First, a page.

The Oxford Project
The Oxford Project
Welcome Books, Hardcover, 9781599620480, 264pp.
Publication Date: September 16, 2008
In 1984, photographer Peter Feldstein set out to photograph every single resident of his town, Oxford, Iowa (pop. 676). He converted an abandoned storefront on Main Street into a makeshift studio and posted fliers inviting people to stop by. At first they trickled in slowly, but in the end, nearly all of Oxford stood before Feldstein's lens. Twenty years later, Feldstein decided to do it again. Only this time he invited writer Stephen G. Bloom to join him, and together they went in search of the same Oxford residents Feldstein had originally shot two decades earlier. Some had moved. Most had stayed. Others had passed away. All were marked by the passage of time.
In a place like Oxford, not only does everyone know everyone else, but also everyone else's brothers, sisters, parents, grandparents, lovers, secrets, failures, dreams, and favorite pot luck recipes. This intricate web of human connections between neighbors friends, and family, is the mainstay of small town American life, a disappearing culture that is unforgettably captured in Feldstein's candid black-and-white portraiture and Bloom's astonishing rural storytelling.
Meet the town auctioneer who fell in love with his wife in high school while ice-skating together on local ponds; his wife who recalls the dress she wore as his prom date over fifty years ago; a retired buck skinner who started a gospel church and awaits the rapture in 2028; the donut baker at the Depot who went from having to be weighed on a livestock scale to losing over 150 pounds with the support of all of Oxford; a twenty-one-year-old man photographed in 1984 as an infant in his father's arms, who has now survived both of his parents due to tragedy and illness.
Considered side-by-side, the portraits reveal the inevitable transformations of aging: wider waistlines, wrinkled skin, eyeglasses, and bowed backs. Babies and children have instantly sprouted into young nurses, truck drivers, teachers, and rodeo riders, become Buddhists, racists, democrats, and drug addicts. The courses of lives have been irrevocably altered by deaths, births, marriages, and divorces. Some have lost God--others have found Him. But there are also those for whom it appears time has almost stood still. Kevin Somerville looks eerily identical in his 1984 and 2004 portraits, right down to his worn overalls, shaggy mane, and pale sunglasses. Only the graying of his lumberjack beard gives away the years that have passed.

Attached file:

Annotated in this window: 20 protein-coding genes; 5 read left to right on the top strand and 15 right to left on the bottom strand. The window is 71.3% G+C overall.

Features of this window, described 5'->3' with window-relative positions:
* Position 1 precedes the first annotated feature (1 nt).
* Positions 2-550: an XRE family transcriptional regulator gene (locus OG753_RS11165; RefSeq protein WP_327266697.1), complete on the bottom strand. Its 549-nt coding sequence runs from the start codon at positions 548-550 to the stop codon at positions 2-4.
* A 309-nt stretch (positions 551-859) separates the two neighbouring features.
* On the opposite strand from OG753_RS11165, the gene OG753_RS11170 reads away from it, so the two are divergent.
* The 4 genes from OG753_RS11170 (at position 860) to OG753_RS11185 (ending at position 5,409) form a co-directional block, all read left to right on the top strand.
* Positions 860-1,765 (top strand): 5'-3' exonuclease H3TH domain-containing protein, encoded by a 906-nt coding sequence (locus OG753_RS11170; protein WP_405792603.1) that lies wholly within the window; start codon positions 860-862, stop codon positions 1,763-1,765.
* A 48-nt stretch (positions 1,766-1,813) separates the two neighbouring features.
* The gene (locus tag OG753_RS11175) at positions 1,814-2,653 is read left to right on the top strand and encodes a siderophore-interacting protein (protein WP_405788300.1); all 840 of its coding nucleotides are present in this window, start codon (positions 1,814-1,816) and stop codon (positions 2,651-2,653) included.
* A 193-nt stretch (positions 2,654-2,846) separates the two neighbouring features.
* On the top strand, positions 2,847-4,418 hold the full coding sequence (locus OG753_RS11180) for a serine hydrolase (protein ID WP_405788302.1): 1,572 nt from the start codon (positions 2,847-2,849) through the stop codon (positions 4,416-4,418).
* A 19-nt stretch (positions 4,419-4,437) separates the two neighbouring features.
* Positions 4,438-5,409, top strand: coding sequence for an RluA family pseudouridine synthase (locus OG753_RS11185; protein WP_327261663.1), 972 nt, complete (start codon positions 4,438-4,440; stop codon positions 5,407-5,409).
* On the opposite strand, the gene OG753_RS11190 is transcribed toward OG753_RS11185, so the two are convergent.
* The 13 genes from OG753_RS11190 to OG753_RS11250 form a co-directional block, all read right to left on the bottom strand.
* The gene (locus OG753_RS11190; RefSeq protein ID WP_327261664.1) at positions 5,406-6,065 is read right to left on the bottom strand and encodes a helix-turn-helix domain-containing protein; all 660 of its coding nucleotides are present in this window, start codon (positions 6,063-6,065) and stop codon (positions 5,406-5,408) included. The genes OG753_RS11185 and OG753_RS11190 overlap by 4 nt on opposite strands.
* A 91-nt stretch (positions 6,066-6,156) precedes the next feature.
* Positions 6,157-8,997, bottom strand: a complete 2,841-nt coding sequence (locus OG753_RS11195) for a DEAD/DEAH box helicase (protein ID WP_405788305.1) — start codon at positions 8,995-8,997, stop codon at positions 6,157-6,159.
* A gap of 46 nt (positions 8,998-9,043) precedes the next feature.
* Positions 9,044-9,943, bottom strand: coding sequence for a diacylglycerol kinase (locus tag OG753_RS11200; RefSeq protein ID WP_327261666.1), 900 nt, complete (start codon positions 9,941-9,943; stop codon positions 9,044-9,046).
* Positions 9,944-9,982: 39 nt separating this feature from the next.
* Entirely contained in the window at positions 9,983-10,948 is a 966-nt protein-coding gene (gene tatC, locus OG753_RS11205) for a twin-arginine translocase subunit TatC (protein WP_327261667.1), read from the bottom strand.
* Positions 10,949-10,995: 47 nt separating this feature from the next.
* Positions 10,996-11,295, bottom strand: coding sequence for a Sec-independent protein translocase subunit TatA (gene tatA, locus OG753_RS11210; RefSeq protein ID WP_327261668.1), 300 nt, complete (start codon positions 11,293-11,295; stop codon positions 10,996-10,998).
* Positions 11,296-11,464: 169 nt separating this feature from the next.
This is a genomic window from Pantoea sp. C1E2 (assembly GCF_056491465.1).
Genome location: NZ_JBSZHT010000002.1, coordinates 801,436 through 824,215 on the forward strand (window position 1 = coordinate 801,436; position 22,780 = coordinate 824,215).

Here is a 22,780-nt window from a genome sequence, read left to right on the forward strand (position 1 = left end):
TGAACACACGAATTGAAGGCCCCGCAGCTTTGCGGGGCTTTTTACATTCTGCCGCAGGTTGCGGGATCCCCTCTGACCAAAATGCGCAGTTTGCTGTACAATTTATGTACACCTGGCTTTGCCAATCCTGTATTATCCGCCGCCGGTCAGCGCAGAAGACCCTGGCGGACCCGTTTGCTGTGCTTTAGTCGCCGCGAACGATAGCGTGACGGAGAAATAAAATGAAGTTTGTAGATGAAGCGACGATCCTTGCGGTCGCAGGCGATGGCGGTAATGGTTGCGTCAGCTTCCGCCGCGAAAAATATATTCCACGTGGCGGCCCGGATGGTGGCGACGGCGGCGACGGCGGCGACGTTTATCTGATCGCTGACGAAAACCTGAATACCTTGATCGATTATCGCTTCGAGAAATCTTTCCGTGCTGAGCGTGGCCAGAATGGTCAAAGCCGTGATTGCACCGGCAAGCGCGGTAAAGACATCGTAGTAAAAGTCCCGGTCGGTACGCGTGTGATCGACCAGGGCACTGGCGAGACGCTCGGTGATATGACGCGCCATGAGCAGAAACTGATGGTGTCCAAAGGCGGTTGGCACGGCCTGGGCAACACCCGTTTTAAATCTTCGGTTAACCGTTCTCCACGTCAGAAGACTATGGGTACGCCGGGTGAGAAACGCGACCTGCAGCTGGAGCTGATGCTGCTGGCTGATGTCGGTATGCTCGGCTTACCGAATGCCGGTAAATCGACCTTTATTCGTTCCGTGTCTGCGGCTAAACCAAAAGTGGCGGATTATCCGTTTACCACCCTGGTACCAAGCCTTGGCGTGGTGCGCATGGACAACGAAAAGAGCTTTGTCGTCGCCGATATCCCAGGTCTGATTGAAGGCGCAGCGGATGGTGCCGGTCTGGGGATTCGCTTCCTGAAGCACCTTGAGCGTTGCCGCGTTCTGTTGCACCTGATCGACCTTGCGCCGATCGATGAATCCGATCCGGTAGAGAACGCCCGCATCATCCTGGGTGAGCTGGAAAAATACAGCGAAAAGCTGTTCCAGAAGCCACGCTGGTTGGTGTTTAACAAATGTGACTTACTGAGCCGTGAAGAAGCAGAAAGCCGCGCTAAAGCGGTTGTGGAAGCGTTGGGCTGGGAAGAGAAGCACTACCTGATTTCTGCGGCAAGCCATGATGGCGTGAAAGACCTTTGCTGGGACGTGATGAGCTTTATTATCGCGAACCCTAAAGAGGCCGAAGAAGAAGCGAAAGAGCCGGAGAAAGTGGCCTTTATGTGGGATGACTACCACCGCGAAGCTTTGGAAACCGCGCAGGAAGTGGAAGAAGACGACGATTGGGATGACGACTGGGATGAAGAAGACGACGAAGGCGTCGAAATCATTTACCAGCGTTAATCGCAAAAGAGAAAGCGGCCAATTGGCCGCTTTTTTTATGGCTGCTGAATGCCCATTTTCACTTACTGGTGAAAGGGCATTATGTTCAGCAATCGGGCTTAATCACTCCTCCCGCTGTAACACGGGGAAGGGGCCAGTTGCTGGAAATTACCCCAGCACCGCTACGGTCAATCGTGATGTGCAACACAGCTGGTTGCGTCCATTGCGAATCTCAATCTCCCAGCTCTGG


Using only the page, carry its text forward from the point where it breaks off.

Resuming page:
Face after face, story after story, what quietly emerges is a living composite of a quintessential Midwestern community, told through the words and images of its residents--then and now. In a town where newcomers are recognized by the sound of an
unfamiliar engine idle, The Oxford Project invites you to discover the unexpected details, the heartbreak, and the reality of lives lived on the fringe of our urban culture.
Peter Feldstein is an artist working at the intersection of photography, drawing, printmaking, and digital imaging. He has shown at Just Above Midtown Gallery, Vibeke Levy Gallery, and Exposure Gallery (NYC), Roy Boyd Gallery (Chicago), Sherry Leedy Contemporary Art (Kansas City), and Olson-Larson Galleries (Des Moines). Feldstein's work has been included in group exhibits at the Center for Creative Photography, Walker Art Center, and the Rhode Island School of Design. He has received an NEA Individual Artist's Grant and two Polaroid Collection Grants. For more than three decades, Feldstein taught photography and digital imaging at the University of Iowa School of Art & Art History.
Stephen G. Bloom is the author of Postville: A Clash of Cultures in Heartland America (Harcourt, 2000). He also is the author of a collection of nonfiction stories, Inside the Writer's Mind (2002). Bloom has worked as a staff writer for The Los Angeles Times, Dallas Morning News, Sacramento Bee, and San Jose Mercury News. His book, Tears of Mermaids: A Secret History, will be published by St. Martin's Press in September 2009. Since 1993, Bloom has taught at the University of Iowa, where he specializes in narrative writing.
"For my Creative Writing students the portraits in The Oxford Project really are worth a thousand words. When used as writing prompts, the transformative nature of the portraits help my students practice crafting characters. The portraits have also inspired my students to bring in portraits of themselves as children which they use to spark pieces of writing that explore connections between the yesterday of their childhood and the today of their teen years. This year students will use the Oxford Project as a template to create their own Oxford Project that focuses on the childhood portrait of a relative or neighbor they know who is from an older generation."
--Junius Wright, Academic Magnet High School
"I opened the book for a quick browse and read it from cover to cover before I realized it was nearly three in the morning on a school night, but a more temperate reader would likely enjoy flipping through a section or even opening it to a random page. Photo majors, and anyone else interested in the human condition, should not miss The Oxford Project."
--DCAD Delaware College of Art & Design